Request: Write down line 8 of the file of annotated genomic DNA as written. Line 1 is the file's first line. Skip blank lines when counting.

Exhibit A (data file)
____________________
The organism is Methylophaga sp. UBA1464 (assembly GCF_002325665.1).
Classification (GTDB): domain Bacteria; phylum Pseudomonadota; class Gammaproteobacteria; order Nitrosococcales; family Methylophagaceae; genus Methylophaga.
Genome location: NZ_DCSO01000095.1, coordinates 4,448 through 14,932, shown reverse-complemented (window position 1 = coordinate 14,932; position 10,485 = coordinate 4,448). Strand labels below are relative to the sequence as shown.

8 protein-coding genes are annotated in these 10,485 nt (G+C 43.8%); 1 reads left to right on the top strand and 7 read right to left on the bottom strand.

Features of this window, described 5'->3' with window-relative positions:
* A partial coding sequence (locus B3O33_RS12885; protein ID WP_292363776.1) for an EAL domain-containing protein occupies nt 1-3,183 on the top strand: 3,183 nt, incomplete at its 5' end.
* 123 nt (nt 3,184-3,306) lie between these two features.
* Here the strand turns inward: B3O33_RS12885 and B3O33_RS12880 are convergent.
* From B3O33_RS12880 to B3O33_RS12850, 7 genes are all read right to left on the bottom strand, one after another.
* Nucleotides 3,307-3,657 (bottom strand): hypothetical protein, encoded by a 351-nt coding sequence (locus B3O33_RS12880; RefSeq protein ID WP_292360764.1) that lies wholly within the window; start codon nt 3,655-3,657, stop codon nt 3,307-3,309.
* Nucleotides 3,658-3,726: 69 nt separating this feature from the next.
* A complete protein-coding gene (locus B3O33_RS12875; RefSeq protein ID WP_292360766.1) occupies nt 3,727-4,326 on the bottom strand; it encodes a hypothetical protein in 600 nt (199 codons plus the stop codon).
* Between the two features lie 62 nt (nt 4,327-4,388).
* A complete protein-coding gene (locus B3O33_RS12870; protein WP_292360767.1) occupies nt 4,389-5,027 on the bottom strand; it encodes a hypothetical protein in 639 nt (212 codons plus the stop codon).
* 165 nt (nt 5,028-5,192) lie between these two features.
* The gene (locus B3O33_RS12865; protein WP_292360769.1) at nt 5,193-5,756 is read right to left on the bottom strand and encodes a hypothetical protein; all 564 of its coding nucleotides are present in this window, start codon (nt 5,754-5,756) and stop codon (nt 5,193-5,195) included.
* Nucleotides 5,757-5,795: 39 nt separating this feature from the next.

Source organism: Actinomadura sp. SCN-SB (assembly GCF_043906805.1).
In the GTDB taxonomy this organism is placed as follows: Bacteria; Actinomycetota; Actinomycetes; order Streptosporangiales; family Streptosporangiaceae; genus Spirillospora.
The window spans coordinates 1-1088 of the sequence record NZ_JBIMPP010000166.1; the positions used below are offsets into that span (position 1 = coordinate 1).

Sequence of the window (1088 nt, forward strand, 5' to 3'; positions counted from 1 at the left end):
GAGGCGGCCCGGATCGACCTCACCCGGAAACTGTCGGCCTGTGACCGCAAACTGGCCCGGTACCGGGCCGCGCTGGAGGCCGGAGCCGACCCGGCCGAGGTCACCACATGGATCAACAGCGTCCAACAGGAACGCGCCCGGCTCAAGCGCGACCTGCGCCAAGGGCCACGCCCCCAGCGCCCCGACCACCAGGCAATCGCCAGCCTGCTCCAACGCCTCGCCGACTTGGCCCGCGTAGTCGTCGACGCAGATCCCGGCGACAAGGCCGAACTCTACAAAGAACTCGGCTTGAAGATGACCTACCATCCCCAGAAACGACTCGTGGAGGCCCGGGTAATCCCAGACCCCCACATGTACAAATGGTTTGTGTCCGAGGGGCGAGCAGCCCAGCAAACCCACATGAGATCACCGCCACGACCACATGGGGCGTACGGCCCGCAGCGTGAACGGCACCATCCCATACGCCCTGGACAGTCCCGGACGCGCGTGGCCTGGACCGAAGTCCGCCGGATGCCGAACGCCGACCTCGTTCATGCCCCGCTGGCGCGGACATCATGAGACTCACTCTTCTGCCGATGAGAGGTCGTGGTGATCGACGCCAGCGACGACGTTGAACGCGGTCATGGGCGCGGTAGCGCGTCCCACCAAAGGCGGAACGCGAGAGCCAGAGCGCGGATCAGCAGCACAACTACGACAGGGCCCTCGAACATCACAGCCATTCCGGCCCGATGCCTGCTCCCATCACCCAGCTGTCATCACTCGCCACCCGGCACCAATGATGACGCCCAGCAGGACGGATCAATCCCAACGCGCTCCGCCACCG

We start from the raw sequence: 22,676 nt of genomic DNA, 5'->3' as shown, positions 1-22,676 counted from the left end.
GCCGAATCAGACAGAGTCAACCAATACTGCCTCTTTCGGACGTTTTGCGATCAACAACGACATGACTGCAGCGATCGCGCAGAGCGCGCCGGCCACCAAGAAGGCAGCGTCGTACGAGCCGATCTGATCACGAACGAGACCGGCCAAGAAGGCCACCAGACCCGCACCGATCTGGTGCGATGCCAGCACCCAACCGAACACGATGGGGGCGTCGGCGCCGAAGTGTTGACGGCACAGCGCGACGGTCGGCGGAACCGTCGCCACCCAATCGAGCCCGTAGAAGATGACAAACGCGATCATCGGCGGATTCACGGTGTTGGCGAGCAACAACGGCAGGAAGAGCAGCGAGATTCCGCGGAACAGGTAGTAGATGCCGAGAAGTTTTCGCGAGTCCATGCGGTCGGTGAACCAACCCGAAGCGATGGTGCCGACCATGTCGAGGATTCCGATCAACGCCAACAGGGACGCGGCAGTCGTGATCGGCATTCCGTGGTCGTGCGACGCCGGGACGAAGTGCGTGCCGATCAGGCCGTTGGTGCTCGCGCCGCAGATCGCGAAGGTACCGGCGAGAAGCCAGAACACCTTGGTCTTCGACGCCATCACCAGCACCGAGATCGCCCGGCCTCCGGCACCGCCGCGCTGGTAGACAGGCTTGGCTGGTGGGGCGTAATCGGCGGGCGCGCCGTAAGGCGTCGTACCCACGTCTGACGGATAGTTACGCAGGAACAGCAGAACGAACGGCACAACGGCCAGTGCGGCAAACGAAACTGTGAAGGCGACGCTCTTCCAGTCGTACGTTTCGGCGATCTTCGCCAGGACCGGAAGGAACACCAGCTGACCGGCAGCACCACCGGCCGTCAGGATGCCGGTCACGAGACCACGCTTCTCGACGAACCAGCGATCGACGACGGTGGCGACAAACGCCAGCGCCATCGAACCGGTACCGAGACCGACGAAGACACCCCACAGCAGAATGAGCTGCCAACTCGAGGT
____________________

* Here the strand turns inward: B3O33_RS12885 and B3O33_RS12880 are convergent.